At the same time, it would fall under a different constitutional consideration if the legislative or law enforcement organs tied the exercise of fundamental rights or the pursuit of activities essential for the ordinary course of life to the ability to prove one’s immunity.
All in all, the current regulation on immunity certificates does not thus constitute an impropriety; nevertheless, fundamental rights-related correctional demands may arise in connection with the individual particular rules.
It is the task and responsibility of the Government issuing the rules relating to immunity certificates to make sure – if it wants to tie the ability to enter certain leisure time facilities to the possession of an immunity certificate – that the certificate would be issued at a time when individual immunity and the necessary level of protection against infection of other persons coming into contact with the person vaccinated have most likely developed according to the current state of medical science.
Tying certain services to holding an immunity certificate may also have an indirect effect: in order to obtain the certificate, those persons may also apply for inoculation who would not otherwise deem it necessary to protect their own health or that of their environment. This effect, however, might be countered by the implication that those who request to be vaccinated for purely “pragmatic reasons”, i.e. in order to obtain the immunity certificate, will not be interested in showing up for the second dose of vaccine that would ensure a higher-level and longer-lasting immunity. Therefore, the Commissioner for Fundamental Rights proposed the review of the provisions relating to the issuance of immunity certificates and their revision as necessary.
Immunity certificates tied to vaccination do not feature a date of expiry, whereas in other cases of the issuance of such a certificate, the legal regulation prescribes a six- or four-month validity. The Commissioner for Fundamental Rights called attention to the fact that the date of expiry of immunity certificates must be established so that it would cover the period during which immunity is likely to persist according to the current state of medical science. Consequently, the Government must constantly monitor during the state of danger whether there emerges any new and relevant condition that would make it necessary to review the provisions regulating the date of expiry of immunity certificates.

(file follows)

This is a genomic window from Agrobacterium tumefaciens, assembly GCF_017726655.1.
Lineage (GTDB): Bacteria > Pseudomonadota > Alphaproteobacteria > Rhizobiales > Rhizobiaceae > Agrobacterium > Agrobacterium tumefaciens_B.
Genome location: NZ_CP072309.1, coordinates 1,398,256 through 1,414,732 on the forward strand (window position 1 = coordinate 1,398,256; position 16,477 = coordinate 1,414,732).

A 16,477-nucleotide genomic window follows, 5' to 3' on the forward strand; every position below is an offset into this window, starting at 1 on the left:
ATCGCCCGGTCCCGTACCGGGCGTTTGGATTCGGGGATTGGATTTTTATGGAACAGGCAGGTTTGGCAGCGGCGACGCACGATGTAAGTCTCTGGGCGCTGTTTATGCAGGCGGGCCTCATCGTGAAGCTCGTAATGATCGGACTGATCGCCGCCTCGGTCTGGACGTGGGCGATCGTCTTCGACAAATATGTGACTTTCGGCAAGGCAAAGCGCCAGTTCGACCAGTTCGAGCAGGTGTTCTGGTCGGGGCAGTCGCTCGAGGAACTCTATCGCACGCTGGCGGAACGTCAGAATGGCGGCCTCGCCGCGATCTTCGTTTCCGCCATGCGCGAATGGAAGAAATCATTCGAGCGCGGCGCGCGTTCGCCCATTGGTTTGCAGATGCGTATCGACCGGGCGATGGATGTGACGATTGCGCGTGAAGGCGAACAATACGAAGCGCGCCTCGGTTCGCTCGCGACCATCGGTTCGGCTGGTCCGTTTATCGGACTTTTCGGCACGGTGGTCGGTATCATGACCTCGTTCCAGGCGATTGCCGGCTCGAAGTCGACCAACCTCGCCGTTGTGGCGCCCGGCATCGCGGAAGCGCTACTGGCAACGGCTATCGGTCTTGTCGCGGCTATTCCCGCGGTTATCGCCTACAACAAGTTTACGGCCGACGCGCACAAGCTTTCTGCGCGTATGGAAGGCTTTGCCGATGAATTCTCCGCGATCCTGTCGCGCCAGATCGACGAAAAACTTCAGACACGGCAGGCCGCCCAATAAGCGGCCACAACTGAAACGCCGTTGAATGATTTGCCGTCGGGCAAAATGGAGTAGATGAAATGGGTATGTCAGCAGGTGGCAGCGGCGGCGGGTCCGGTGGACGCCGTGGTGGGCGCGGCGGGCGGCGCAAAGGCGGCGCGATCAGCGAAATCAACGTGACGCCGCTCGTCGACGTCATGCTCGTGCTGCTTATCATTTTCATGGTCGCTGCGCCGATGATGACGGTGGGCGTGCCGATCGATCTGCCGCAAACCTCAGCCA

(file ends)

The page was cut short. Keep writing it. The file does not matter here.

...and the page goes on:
The Commissioner for Fundamental Rights underlined: it is a crucial premise, which ensues from the principle of solidarity with and responsibility for one another, that in the case of those persons who cannot be vaccinated due to potential health risks, the measures taken in order to curb the infection (especially, tying certain rights to the possession of an immunity certificate) should not entail the restriction of their fundamental rights.
The Commissioner for Fundamental Rights also drew attention to the fact that if the legal regulation does not provide to persons vaccinated abroad rights identical to those of persons vaccinated in Hungary with the same authorised vaccine, and if there are no reasonable grounds for that, it constitutes a violation of the equality of rights. Thus, the Commissioner suggested that the legislator review the ways in which it could be guaranteed that persons vaccinated abroad (especially, but not exclusively, in the territory of the European Union) could practice those rights that are granted by identical anti-Covid-19 vaccination in Hungary.